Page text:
Information technology professionals rather than educational technology specialists often fill the role of technology coordinator. In that role they are concerned with software licensing, hardware contracts, and e-Rate government funding, important activities–but they often preempt and leave little time for coordinators to ensure the professional development of their teachers. Additionally, technology coordinators do not always come from education backgrounds that make them aware of research and evaluation of technology, other than, perhaps, some type of cost comparison. They cannot be counted upon for leadership grounded in education and instructional learning theories relevant to why something may or may not work well in teaching and learning. Ideally the role of information technology and management should be separated from the role of educational technology instructional coach.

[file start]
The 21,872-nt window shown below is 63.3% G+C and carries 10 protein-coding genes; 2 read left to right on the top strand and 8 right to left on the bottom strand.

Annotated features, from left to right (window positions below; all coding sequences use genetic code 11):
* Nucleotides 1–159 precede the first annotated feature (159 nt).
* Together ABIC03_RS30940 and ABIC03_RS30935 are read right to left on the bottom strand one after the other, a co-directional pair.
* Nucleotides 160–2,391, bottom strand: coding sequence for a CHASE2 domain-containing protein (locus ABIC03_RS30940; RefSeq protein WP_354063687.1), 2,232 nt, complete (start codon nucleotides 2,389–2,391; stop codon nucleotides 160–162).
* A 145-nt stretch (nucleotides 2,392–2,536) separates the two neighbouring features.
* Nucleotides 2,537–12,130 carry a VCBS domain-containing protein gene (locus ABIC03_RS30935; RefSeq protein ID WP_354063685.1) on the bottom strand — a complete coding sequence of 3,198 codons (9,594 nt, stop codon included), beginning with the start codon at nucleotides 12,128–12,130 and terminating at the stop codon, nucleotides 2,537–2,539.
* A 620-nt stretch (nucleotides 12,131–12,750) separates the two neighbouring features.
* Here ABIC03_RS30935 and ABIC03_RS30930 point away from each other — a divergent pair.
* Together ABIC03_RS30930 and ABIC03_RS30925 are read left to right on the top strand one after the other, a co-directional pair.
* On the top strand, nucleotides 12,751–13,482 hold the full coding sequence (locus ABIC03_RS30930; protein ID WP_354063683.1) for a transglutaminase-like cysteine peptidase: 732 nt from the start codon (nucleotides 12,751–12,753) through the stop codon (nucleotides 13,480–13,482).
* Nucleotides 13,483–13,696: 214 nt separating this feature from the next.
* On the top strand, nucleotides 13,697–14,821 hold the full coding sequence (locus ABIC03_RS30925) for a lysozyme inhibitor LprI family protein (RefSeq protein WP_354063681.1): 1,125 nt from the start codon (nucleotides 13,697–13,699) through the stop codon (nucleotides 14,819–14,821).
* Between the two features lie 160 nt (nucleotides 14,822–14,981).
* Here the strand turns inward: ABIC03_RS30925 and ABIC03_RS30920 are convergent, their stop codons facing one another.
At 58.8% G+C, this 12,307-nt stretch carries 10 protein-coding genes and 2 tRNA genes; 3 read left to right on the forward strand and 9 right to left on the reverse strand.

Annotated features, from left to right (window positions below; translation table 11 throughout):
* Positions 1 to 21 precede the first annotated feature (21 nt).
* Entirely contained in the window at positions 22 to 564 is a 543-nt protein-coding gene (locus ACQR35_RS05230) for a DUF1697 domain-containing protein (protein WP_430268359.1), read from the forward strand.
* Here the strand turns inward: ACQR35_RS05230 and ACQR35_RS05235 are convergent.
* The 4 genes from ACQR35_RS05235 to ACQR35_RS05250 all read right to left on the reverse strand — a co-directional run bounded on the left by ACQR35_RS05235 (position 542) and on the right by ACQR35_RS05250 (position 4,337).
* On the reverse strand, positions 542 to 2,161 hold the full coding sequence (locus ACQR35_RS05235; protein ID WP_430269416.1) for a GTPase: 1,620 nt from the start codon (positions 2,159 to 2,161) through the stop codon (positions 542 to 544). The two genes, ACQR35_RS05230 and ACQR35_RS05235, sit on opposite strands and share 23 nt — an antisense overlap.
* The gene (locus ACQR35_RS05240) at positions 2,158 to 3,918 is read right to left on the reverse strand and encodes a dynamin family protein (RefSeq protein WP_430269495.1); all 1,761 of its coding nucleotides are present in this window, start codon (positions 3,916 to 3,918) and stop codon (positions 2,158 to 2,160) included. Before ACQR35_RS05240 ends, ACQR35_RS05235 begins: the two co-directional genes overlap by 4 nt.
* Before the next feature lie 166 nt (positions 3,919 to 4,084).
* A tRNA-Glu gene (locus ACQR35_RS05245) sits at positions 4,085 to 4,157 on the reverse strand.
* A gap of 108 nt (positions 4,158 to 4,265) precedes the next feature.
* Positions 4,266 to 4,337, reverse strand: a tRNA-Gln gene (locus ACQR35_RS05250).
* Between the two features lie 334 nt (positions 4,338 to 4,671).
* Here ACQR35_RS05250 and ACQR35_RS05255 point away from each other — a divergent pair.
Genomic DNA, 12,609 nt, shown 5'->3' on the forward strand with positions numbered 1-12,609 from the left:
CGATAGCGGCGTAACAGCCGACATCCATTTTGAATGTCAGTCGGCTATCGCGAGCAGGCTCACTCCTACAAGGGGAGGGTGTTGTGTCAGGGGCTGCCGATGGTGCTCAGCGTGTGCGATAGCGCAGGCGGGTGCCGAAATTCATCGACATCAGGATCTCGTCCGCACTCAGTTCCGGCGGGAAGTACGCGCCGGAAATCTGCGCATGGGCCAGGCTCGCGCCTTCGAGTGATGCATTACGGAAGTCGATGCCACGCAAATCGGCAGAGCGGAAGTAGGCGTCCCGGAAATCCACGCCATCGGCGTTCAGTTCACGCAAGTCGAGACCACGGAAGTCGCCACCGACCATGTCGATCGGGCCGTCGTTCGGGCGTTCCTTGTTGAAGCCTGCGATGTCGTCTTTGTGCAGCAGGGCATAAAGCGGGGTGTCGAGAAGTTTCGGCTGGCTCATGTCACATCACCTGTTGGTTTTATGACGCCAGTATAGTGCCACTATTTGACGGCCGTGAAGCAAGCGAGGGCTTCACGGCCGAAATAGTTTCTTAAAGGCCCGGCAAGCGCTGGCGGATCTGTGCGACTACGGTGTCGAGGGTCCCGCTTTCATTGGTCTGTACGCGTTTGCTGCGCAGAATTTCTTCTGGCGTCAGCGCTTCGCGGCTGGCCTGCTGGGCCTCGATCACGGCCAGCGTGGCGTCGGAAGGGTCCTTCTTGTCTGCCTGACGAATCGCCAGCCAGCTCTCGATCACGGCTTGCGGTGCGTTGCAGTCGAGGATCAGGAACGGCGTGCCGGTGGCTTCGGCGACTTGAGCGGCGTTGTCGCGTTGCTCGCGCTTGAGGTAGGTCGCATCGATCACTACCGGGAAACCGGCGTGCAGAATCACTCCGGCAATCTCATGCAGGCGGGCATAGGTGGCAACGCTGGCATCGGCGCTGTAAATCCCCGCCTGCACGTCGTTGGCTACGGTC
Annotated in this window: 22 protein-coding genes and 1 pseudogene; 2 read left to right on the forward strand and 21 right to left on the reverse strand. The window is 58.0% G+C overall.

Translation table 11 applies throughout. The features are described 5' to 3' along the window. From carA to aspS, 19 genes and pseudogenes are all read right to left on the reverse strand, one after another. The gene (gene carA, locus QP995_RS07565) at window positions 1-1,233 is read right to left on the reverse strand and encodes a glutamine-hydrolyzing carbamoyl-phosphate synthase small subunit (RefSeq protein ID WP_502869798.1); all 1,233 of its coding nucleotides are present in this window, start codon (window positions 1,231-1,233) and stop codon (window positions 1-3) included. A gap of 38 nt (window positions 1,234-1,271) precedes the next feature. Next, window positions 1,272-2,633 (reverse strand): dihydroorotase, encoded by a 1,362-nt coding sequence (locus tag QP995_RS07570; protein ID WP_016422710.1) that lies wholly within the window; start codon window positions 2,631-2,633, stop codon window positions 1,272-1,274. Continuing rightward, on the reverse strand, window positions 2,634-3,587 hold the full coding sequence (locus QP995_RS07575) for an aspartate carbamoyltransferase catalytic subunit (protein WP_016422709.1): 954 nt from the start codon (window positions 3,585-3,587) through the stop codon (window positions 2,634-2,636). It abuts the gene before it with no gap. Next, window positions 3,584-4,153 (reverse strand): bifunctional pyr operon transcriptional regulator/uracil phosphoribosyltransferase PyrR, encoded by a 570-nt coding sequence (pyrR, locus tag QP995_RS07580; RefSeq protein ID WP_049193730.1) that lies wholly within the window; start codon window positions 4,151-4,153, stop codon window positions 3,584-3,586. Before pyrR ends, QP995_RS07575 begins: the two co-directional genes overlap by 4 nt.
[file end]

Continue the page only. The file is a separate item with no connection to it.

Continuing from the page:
The Challenge of Disruptive Change
It will not be sufficient if we only focus on pre-service teachers and what they learn during the two or three years of their teacher preparation programs. If future teachers take a course at the beginning of their program, by the end of the program some of the specific technologies that they would have learned about may no longer be relevant. And certainly by the time they are in the field and have been teaching for two or three years, the technologies available will have changed significantly. The rate of change in technology is so rapid that we have to prepare teachers to continue learning after graduation.
Peer-reviewed research will continue to play an important role in allowing us to understand and use educational technologies effectively, but there is a significant lag between the time that a research study is conducted and published after peer review. New technologies are appearing at a much faster pace than related peer-reviewed research. Teachers need the support of networks that allow them to learn about the successes and problems that other educators are experiencing with technology, and ways in which these problems are being addressed in the field.